Film Fridays is a project initiated by Sarah and I. See previous posts for a longer preamble!
We would be delighted if you would join us! We don’t necessarily want to talk about the nerdy technical details but more about why these films speak to us as individuals, why they have a place in out hearts, and any personal memories they evoke.
‘The Jungle Book’ (1967)
No trailer but have a look at my favourite scene:
OK. Before we start, I should point out that I am struggling badly and don’t have the mental energy to blog much, hence the infrequency of my posts just now. And this will be a short one.
With that in mind, this movie choice is an appropriate one. The cinematic equivalent of comfort food in our household. The last two times we watched it after returning from watching unexpectedly triggering movies at the cinema (Nocturnal Animals and Where the Wild Things Are, in case you were wondering. One day I will write a post about movies I will ever watch again).
Jungle Book was the last movie that Walt Disney himself initiated before his death in 1966. Whilst he wanted to adapt the story it was changed significantly from Rudyard Kipling’s novel in order to make the story flow better as a movie and to make it less dark. In fact Disney himself gave script writer Larry Clemmons a copy of the novel but instructed him not to read it!
For those who do not know it. The story follows human baby Mowgli who is raised as a feral child by wolves in the jungles of India until the return of tiger Shere Khan, who hates mankind and has vowed to kill Mowgli. Mowgli’s friends Bagheera the panther and Baloo the bear try to deliver a reluctant Mowgli to the safety of a human village. Escaping from his escorts he encounters the elephant patrol, led by pompous Colonel Hathi, and King Louie – an orangutan desperate for the secret of fire. Kaa the serpent and a group of friendly vultures are also in the mix.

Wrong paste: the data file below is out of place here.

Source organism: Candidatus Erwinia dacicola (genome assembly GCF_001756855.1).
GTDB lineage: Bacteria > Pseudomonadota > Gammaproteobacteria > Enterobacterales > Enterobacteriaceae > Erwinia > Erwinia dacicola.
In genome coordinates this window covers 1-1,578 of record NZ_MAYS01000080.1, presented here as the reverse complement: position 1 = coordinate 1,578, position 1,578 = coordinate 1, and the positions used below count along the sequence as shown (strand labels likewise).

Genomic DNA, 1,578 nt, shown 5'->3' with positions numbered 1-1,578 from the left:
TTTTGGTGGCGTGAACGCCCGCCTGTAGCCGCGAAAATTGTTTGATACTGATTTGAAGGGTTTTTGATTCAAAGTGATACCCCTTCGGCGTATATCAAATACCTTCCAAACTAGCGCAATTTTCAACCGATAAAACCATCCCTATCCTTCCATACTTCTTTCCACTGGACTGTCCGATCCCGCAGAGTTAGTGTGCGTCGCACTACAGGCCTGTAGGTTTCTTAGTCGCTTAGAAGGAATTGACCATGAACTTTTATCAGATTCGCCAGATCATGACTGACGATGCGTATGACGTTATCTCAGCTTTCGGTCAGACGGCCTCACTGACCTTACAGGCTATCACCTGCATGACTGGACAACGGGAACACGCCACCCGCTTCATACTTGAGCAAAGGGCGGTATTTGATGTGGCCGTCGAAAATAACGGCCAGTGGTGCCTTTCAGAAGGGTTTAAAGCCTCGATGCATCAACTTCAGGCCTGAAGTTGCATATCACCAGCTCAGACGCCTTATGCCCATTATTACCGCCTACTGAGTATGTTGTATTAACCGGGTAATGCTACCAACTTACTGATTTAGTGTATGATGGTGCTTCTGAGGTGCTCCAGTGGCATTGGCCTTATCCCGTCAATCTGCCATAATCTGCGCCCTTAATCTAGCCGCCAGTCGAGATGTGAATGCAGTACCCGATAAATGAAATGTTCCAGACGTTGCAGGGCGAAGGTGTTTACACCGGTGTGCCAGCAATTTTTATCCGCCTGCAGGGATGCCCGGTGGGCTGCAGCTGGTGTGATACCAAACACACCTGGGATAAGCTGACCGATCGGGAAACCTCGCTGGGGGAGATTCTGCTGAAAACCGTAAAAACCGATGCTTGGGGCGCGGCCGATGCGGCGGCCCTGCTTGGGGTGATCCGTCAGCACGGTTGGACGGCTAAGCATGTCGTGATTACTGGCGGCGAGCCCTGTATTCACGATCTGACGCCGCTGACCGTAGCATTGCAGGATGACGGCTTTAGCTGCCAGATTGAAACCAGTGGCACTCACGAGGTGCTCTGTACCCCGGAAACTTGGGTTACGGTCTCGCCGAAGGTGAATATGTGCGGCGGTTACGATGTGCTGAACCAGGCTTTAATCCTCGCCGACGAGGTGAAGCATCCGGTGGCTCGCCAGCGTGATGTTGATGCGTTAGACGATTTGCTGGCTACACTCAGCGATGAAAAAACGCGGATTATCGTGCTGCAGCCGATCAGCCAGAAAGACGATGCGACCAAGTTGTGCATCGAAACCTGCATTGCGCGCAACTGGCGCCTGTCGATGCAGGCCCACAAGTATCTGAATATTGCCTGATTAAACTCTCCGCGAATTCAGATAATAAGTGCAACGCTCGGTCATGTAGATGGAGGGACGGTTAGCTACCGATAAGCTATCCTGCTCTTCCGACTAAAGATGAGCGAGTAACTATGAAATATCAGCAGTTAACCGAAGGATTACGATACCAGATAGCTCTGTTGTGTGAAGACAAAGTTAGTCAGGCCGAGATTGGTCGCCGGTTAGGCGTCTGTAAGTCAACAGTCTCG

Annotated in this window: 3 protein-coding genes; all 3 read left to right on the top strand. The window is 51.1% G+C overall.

This is a complete joy of a movie because of its wit, voice performances and insanely catchy songs! The songs were largely written by the Sherman brothers after all but one of the previous composer’s songs were rejected (Baloo’s song ‘The Bare Necessities’ being the one retained).
Standouts for me are the sequence with King Louie, (voiced by Jazz singer and band leader Louis Prima), with its wonderful accompanying song, and the very Beatles-esque group of vultures. The original plan was to have the Beatles themselves voice the vultures, but John Lennon vetoed the idea. The King Louie sequence is also notable for beautifully timed slapstick humour.
Villain Shere Khan is deliciously voiced by British actor George Sanders, and the character’s facial features were intended to resemble him. I suspect this started a continuing tradition of distinguished British actors playing villains in Hollywood movies!
And no – I have not seen any of the sequels/remakes and never intend to 🙂 However – there are huge similarities between this and Disney’s later Robin Hood in 1973 – quite deliberately, even re-using the King Louie sequence but with different characters. And Little John being portrayed as a bear and even voiced by Baloo actor Phil Harris.
Do you have a ‘comfort food’ movie?